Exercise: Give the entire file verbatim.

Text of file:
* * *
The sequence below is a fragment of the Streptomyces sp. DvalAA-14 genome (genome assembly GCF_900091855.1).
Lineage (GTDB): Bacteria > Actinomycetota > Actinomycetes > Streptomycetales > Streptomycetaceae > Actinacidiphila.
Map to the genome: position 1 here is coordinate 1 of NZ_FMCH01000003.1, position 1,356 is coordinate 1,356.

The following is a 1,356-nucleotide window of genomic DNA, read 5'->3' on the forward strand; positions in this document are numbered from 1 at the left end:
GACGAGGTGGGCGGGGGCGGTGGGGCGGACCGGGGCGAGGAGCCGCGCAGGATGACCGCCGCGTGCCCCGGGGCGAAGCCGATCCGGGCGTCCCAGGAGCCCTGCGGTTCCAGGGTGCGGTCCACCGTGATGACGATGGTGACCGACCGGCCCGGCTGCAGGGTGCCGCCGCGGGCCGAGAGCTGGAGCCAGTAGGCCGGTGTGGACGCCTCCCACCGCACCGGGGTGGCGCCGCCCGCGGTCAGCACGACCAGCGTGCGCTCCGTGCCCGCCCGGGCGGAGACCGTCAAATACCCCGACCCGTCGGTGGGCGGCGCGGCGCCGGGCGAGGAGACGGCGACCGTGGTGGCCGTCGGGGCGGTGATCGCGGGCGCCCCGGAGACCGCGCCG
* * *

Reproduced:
The sequence below is a fragment of the Streptomyces sp. DvalAA-14 genome (genome assembly GCF_900091855.1).
Lineage (GTDB): Bacteria > Actinomycetota > Actinomycetes > Streptomycetales > Streptomycetaceae > Actinacidiphila.
Map to the genome: position 1 here is coordinate 1 of NZ_FMCH01000003.1, position 1,356 is coordinate 1,356.

The following is a 1,356-nucleotide window of genomic DNA, read 5'->3' on the forward strand; positions in this document are numbered from 1 at the left end:
GACGAGGTGGGCGGGGGCGGTGGGGCGGACCGGGGCGAGGAGCCGCGCAGGATGACCGCCGCGTGCCCCGGGGCGAAGCCGATCCGGGCGTCCCAGGAGCCCTGCGGTTCCAGGGTGCGGTCCACCGTGATGACGATGGTGACCGACCGGCCCGGCTGCAGGGTGCCGCCGCGGGCCGAGAGCTGGAGCCAGTAGGCCGGTGTGGACGCCTCCCACCGCACCGGGGTGGCGCCGCCCGCGGTCAGCACGACCAGCGTGCGCTCCGTGCCCGCCCGGGCGGAGACCGTCAAATACCCCGACCCGTCGGTGGGCGGCGCGGCGCCGGGCGAGGAGACGGCGACCGTGGTGGCCGTCGGGGCGGTGATCGCGGGCGCCCCGGAGACCGCGCCG